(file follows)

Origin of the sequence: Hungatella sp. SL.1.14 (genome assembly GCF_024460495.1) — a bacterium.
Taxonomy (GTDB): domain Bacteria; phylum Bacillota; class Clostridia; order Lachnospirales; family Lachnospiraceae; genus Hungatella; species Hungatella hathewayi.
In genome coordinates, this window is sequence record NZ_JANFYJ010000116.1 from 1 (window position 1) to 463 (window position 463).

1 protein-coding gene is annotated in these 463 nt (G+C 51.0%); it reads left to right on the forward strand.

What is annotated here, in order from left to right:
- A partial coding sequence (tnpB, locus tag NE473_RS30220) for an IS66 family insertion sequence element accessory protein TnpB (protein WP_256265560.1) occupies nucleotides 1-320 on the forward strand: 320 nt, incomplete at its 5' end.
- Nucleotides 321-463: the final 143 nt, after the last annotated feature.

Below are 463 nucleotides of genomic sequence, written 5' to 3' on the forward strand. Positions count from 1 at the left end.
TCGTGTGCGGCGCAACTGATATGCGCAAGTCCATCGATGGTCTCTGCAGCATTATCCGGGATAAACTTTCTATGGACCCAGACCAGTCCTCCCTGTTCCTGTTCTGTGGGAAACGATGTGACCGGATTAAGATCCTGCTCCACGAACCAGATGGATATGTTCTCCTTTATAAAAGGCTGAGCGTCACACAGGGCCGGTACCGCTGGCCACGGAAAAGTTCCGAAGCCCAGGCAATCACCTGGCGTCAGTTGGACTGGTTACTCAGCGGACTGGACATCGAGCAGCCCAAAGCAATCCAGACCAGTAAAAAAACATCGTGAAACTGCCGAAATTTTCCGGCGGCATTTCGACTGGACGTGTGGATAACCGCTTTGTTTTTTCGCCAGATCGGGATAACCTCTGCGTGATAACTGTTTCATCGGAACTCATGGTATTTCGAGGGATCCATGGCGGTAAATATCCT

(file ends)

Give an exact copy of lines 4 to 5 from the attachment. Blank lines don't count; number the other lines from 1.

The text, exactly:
1 protein-coding gene is annotated in these 463 nt (G+C 51.0%); it reads left to right on the forward strand.

What is annotated here, in order from left to right: